The Ligonier Township Board of Supervisors on Monday held a special workshop to hear presentations about two related undertakings that could shape the future of the municipality for years to come.

The workshop was a continuation and expansion of previous presentations regarding the Pennsylvania Department of Community and Economic Development (DCED)’s Strategic Management Planning Program (STMP) as well as the process for establishing a government study commission by referendum vote that could explore a home rule charter for Ligonier Township.

DCED local government policy specialist Michael Foreman on Monday further detailed the process the township would need to take if interested in seeking grant funds through the STMP program to cover the cost of having a consulting firm assist in shaping solutions to the township’s areas of concern.

“It’s what I would call an intermediate technical assistance program that we offer to municipalities that are either being proactive in addressing financial, managerial or other related issues that you see coming down the road in the next few years... or for communities that are currently in financial distress or financial challenges,” Foreman said of the STMP.

The first step for the township to pursue the program, Foreman said, is to draft and distribute a request for proposals to a list of consulting firms identified by DCED

Under the STMP, the consulting firm would then review the township’s current and past finances, then use that information to create financial trend projections for the next five years. If needed, the third step of the STMP process would be the development of an emergency fiscal plan for the current year, Foreman said.

Following those steps, the consulting firm would present a report to the public and supervisors before moving on to undertake a management audit looking at the municipal service delivery system of all of the township’s departments — police, public works, code enforcement, tax collection, government, recreation, etc. — and compare the township’s current system to best practices, looking for ways to improve.

Once the firm’s study and recommendations are finalized and presented to the supervisors and the public, the township would embark on a multi-year process of adopting and implementing the various recommendations in the STMP report, as well as requesting funding from the DCED or other sources to help the township implement the STMP recommendations.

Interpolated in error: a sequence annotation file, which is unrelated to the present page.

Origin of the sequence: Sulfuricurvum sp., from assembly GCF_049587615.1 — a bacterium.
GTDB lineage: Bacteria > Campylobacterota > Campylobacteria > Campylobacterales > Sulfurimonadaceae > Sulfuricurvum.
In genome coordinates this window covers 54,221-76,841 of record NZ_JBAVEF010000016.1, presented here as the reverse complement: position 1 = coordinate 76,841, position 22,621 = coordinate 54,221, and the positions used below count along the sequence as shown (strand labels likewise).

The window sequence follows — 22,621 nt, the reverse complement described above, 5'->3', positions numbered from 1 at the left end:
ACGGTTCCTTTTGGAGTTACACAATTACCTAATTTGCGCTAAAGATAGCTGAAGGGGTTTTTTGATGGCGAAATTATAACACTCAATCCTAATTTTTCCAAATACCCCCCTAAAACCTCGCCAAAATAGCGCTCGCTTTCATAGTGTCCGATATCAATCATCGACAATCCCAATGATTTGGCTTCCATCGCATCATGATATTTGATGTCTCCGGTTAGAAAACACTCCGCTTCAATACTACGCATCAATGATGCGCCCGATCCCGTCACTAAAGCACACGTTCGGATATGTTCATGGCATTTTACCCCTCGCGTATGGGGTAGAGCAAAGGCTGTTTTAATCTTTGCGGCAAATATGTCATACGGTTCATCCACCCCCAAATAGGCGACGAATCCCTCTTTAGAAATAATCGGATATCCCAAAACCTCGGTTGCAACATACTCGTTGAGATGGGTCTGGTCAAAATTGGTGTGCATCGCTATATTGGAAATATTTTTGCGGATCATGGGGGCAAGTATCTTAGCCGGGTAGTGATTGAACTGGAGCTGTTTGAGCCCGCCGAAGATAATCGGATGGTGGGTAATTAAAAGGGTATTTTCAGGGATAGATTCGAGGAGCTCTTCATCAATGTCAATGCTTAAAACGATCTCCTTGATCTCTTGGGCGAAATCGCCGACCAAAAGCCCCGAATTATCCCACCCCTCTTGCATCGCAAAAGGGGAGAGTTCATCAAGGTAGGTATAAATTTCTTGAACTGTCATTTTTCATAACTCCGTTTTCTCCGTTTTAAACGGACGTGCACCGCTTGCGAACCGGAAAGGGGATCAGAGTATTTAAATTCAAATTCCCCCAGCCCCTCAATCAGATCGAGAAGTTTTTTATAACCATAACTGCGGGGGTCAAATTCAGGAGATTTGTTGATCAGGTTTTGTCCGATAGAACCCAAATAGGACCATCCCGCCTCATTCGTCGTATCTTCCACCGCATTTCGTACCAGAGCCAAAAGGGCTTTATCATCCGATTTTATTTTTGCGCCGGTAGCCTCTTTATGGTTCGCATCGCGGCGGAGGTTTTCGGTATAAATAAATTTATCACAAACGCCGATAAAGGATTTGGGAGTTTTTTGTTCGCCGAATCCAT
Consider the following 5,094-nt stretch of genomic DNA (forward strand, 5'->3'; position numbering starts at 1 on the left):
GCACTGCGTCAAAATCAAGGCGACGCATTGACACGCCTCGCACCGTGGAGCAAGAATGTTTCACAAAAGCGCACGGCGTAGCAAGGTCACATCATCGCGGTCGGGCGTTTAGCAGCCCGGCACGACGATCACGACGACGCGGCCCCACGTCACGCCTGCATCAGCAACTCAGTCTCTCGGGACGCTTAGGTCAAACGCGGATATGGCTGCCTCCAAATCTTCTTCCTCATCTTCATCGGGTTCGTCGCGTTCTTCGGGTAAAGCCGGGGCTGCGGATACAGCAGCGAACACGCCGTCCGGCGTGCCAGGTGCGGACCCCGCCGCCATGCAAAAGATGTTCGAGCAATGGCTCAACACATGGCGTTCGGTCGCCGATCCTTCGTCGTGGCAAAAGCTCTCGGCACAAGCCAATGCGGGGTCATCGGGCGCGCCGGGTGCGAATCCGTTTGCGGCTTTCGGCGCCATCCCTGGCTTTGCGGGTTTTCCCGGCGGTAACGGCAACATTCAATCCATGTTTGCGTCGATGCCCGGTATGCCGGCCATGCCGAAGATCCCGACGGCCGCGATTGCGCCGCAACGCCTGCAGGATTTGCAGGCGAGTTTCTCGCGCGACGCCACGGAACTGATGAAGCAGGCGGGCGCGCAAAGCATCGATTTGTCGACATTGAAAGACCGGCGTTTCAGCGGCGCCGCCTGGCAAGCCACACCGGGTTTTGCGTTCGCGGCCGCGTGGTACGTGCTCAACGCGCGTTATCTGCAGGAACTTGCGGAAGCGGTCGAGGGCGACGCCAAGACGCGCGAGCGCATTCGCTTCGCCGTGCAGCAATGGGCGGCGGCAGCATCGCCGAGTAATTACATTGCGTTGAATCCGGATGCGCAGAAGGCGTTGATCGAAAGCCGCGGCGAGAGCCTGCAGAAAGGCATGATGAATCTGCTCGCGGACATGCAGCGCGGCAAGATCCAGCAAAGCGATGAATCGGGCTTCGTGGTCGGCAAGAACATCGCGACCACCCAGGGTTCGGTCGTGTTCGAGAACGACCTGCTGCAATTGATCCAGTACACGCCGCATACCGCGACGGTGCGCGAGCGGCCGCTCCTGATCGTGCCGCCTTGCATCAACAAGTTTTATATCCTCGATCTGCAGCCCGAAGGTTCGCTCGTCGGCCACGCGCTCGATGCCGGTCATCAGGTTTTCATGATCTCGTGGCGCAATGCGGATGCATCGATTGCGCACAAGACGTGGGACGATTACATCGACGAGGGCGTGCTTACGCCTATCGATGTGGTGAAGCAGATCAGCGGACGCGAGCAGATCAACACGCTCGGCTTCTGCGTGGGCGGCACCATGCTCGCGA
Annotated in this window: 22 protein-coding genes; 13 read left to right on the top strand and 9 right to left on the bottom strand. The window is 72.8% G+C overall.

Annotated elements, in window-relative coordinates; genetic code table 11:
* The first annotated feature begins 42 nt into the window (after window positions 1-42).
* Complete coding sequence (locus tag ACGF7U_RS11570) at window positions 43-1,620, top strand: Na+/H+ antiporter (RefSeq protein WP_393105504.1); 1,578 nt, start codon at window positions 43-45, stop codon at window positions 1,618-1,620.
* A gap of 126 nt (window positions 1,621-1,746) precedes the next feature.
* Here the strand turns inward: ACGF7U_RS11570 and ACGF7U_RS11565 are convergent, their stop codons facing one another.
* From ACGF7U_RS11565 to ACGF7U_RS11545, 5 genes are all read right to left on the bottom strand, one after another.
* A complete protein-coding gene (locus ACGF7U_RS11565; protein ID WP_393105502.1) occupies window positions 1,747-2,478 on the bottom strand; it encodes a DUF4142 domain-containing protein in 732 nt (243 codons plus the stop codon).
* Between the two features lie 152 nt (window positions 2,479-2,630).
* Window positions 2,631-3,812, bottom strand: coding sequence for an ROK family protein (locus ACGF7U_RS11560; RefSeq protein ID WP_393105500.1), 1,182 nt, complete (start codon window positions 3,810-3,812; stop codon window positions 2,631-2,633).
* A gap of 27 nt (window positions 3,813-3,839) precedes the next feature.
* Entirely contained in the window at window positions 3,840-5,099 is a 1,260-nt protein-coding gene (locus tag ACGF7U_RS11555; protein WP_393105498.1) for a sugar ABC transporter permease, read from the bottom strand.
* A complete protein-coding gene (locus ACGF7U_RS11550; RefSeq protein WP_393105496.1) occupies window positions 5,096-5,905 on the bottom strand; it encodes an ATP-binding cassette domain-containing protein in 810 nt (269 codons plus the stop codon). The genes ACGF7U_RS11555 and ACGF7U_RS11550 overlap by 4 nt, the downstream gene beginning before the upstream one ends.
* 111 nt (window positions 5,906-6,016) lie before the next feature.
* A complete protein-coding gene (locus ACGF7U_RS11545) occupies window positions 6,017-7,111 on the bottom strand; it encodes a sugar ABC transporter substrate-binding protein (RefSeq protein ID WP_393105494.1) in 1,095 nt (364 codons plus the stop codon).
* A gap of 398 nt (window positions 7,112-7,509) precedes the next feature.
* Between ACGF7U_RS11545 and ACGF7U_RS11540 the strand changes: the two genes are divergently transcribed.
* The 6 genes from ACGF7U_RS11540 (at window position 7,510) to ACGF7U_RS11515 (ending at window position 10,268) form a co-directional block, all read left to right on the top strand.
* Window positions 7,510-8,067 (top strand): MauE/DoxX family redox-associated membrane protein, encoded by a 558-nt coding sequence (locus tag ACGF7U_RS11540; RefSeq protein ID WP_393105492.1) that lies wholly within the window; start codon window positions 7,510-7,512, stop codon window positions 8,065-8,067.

“There’s really no downside to trying to go forward in applying for this program,” township manager Terry Carcella said. “There’s much more upside to the future of the community if we can identify where we need to be in the next five to 10 years and where we are now as a community with our budgets.”

Foreman confirmed to the supervisors that the local match requirement of 50% for the STMP could be reduced to as little as 10% if the township demonstrates financial hardships in its application, and that third-party funding can be used as the local match rather than township funds.

The supervisors directed Carcella to work on customizing a request for proposals to be distributed to consulting firms, focusing on items of specific importance to the township — the expansion of sewage, water and broadband internet services, developing the tax base through business growth and other concerns.

Foreman said having an STMP report prepared by a third-party consulting firm that identifies a need for projects within the township could help bolster the township’s odds when applying for competitive grant funding for those projects.

With the supervisors also ready to hear a presentation from Alan Kugler, principal and director of PA Futures, regarding the process for adopting a home rule charter, Foreman noted that STMP funds can be used to help facilitate that process.

“Beaver Falls recently got a STMP grant approved for multiple projects, one of which is consulting services to work with the government study commission in the drafting of a home rule charter.”

Kugler told the supervisors that changes to alternative forms of local government would require a voter referendum put on the ballot through either governmental ordinance or citizens’ petition to establish a government study commission to assess the existing structure of government in the municipality and to consider adopting an alternative form of government or home rule charter.

Solicitor Michael Korns said Ligonier Township has already implemented many changes that are possible under a home rule charter, like eliminating the practice of elected supervisors serving as township employees (roadmasters) and expanding the board of supervisors from three members to five.

“Because those are all just policies of this board, they could all be changed at any time,” Korns noted. “If three supervisors got elected and decided to undo everything you’ve done, they could do so because the second class township code still permits all the things you got rid of. If you went to a home rule charter that includes those things, you wouldn’t be able to undo them.”

Kugler said the only way to revert to those practices under a home rule charter would be a subsequent voter referendum amending the home rule charter.

He also mentioned to the supervisors that other municipalities in the state have merged or consolidated under home rule charters, and suggested such an arrangement involving Ligonier Township and Ligonier Borough could be a possibility for both municipalities to consider in the future since they already share a police department.

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